Page images

innocence, is fallen into the suspicious condition of guilt, when, upon hearing a knocking at the gate, he cries out;


How is it with me, when every noise appals me ?

The Poet has contrived to throw a tincture of remorse even into Macbeth's resolution to murder Banquo.-He does not proceed in it like a man who, impenitent in crimes, and wanton in success, gaily goes forward in his violent career; but seems impelled onward, and stimulated to this additional villainy, by an apprehension, that, if Banquo's posterity should inherit the crown, he has sacrificed his virtue, and defiled his own soul in vain.


If 'tis so,

For Banquo's issue have I 'fil'd my mind;

For them, the gracious Duncan have I murder'd;

Put rancours in the vessel of my peace

Only for them; and mine eternal jewel

Giv'n to the common enemy of man,

To make them kings, the seed of Banquo kings.


His desire to keep Lady Macbeth innocent of this intended murder, and yet, from the fulness of a throbbing heart, uttering what may render suspected the very thing he wishes to conceal, shews how deeply the Author enters into human nature in general, and in every circumstance preserves the consistency of the character he exhibits.

How strongly is expressed the great truth, that to a man of courage, the most terrible object is the person he has injured, in the following address to Banquo's ghost!


What man dare, I dare.

Approach thou like the rugged Russian bear,
The arm'd rhinoceros, or Hyrcan tyger :
Take any shape but that, and my firm nerves
Shall never tremble: or, be alive again,

And dare me to the desart with thy sword;

If trembling 1 evade it, then protest me

The baby of a girl. Hence, terrible shadow !
Unreal mock'ry, hence!

It is impossible not to sympathize with the



terrors Macbeth expresses in his disordered speech :


It will have blood.-They say, blood will have blood. Stones have been known to move, and trees to speak; Augurs, that understand relations, have,

By magpies, and by choughs, and rooks, brought forth The secret'st man of blood.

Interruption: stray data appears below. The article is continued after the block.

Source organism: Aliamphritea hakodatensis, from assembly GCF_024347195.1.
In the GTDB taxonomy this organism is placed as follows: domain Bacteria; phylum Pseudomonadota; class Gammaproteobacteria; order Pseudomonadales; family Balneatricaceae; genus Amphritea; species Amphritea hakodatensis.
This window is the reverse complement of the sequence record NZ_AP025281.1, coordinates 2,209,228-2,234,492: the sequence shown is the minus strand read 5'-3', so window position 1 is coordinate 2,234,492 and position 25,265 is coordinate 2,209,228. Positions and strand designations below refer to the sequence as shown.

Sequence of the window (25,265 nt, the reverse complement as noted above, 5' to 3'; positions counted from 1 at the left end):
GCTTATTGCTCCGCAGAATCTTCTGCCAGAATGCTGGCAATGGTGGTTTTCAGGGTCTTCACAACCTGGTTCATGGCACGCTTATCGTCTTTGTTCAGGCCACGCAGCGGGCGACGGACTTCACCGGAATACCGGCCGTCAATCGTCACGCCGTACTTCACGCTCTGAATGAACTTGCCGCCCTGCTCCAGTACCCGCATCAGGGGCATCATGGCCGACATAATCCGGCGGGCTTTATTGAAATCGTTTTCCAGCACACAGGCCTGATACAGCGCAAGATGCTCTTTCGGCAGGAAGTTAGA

The perturbation, with which Macbeth again resorts to the Witches, and the tone of resentment and abhorrence with which he addresses them, rather expresses his sense of the crimes, to which their promises excited him, than any satisfaction in the regal condition, those crimes had procured.


How now, you secret, black, and midnight hags!
What is't you do?

The unhappy and disconsolate state of the most triumphant villainy, from a consciousness of men's internal detestation of that flagitious greatness, to which they are forced to pay external homage, is finely expressed in the following words:



I have liv'd long enough: my way of life
Is fall'n into the sear, the yellow leaf:
And that which should accompany old age,
As honour, love, obedience, troops of friends,
I must not look to have; but in their stead,
Curses not loud but deep, mouth-honour, breath,
Which the poor heart would fain deny, and dare not.

Toward the conclusion of the piece, his mind seems to sink under its load of guilt; despair and melancholy hang on his words. By his address to the physician, we perceive he has griefs that press harder on him than his enemies:


Canst thou not minister to a mind diseas'd;

Pluck from the memory a rooted sorrow;

Raze out the written troubles of the brain;

And, with some sweet oblivious antidote,

Cleanse the stuff'd bosom of that perilous stuff
Which weighs upon the heart?

The alacrity with which he attacks young Siward, and his reluctance to engage with Macduff, of whose blood he says he has al


ready had too much, complete a character uniformly preserved from the opening of the fable, to its conclusion.-We find him ever answering to the first idea we were made to conceive of him.

The man of honour pierces through the traitor and the assassin. His mind loses its

tranquillity by guilt, but never its forti

tude in danger.

His crimes presented to

him, even in the unreal mockery of a vision, or the harmless form of sleeping innocence, terrify him more than all his foes in arms. -It has been very justly observed by a late commentator, that this piece does not abound with those nice discriminations of character, usual in the plays of our Author, the events being too great to admit the influence of particular dispositions. It appears to me, that the character of Macbeth is also represented less particular and special, that his example may be of more universal utility. He has therefore placed him on that line, on which the major part of mankind may be ranked, just between the extremes of good and bad; a station assailable by various tempta


« PreviousContinue »